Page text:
Naloxone-induced suppression of the behavioral manifestation of serotoninergic system hyperactivation by beta-casomorphins-7 in mice

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The effect of human and bovine beta-casomorphins-7 on the behavior of mice under conditions of 5-hydroxytryptophan (5-HT) induced hyperactivation of the serotoninergic system (head twitch test) has been studied. Intraperitoneal administration of each peptide in a dose of 1 mg/kg was shown to suppress the head twitch response in mice approximately by half (p < 0.01). This effect was completely blocked by the opioid receptor antagonist naloxone (10 mg/kg), which did not alter the behavior of mice in the head twitch test by itself. Thus, the influence of casomorphins on the serotoninergic system in vivo has been demonstrated for the first time. The role of 5-HT and opioid receptors in the mechanism of casomorphin action is discussed.

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... However, it is evident that A1 stimulates production of the enzyme DPP-4 in the rat jejunum through a nonopioid mechanism (39). It is also known that BCMs are 5-hydroxytryptamine2 (5HT2)-serotonin receptor antagonists through an unrelated mechanism (52)(53)(54). Furthermore, recent research has shown that A1 compared with A2 has implications for casein micelle structure and associated chaperone activity within the gastrointestinal system that is unrelated to opioid mechanisms (55). ...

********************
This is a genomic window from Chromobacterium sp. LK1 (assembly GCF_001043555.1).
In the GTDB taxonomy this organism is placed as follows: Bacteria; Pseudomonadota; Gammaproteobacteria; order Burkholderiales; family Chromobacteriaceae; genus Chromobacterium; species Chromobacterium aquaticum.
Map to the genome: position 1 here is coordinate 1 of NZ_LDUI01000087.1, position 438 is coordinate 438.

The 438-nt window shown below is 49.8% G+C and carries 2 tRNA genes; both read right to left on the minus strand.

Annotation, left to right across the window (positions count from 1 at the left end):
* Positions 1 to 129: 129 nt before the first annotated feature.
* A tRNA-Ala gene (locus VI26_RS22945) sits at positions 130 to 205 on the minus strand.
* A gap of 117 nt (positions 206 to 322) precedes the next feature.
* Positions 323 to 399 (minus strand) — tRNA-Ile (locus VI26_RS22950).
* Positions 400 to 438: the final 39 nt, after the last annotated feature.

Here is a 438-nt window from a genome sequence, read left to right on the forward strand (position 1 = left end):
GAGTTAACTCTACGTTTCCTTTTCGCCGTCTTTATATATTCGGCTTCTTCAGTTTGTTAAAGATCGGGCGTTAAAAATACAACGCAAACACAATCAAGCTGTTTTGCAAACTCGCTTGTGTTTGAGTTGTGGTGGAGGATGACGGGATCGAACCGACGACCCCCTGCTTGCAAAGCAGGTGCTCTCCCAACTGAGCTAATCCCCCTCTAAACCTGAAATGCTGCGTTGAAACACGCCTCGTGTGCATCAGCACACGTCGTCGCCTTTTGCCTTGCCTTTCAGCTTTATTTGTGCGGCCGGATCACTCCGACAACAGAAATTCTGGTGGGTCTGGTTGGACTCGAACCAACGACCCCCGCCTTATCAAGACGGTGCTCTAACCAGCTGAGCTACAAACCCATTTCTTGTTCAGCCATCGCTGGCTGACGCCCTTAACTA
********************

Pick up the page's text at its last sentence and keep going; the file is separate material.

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This is the first systematic review, to our knowledge, of published studies investigating the gastrointestinal effects of A1-type bovine β-casein (A1) compared with A2-type bovine β-casein (A2). The review is relevant to nutrition practice given the increasing availability and promotion in a range of countries of dairy products free of A1 for both infant and adult nutrition. In vitro and in vivo studies (all species) were included. In vivo studies were limited to oral consumption. Inclusion criteria encompassed all English-language primary research studies, but not reviews, involving milk, fresh-milk products, β-casein, and β-casomorphins published through 12 April 2017. Studies involving cheese and fermented milk products were excluded. Only studies with a specific gastrointestinal focus were included. However, inclusion was not delimited by specific gastrointestinal outcome nor by a specific mechanism. Inclusion criteria were satisfied by 39 studies. In vivo consumption of A1 relative to A2 delays intestinal transit in rodents via an opioid-mediated mechanism. Rodent models also link consumption of A1 to the initiation of inflammatory response markers plus enhanced Toll-like receptor expression relative to both A2 and nonmilk controls. Although most rodent responses are confirmed as opioid-mediated, there is evidence that dipeptidyl peptidase 4 stimulation in the jejunum of rodents is via a nonopioid mechanism. In humans, there is evidence from a limited number of studies that A1 consumption is also associated with delayed intestinal transit (1 clinical study) and looser stool consistency (2 clinical studies). In addition, digestive discomfort is correlated with inflammatory markers in humans for A1 but not A2. Further research is required in humans to investigate the digestive function effects of A1 relative to A2 in different populations and dietary settings.
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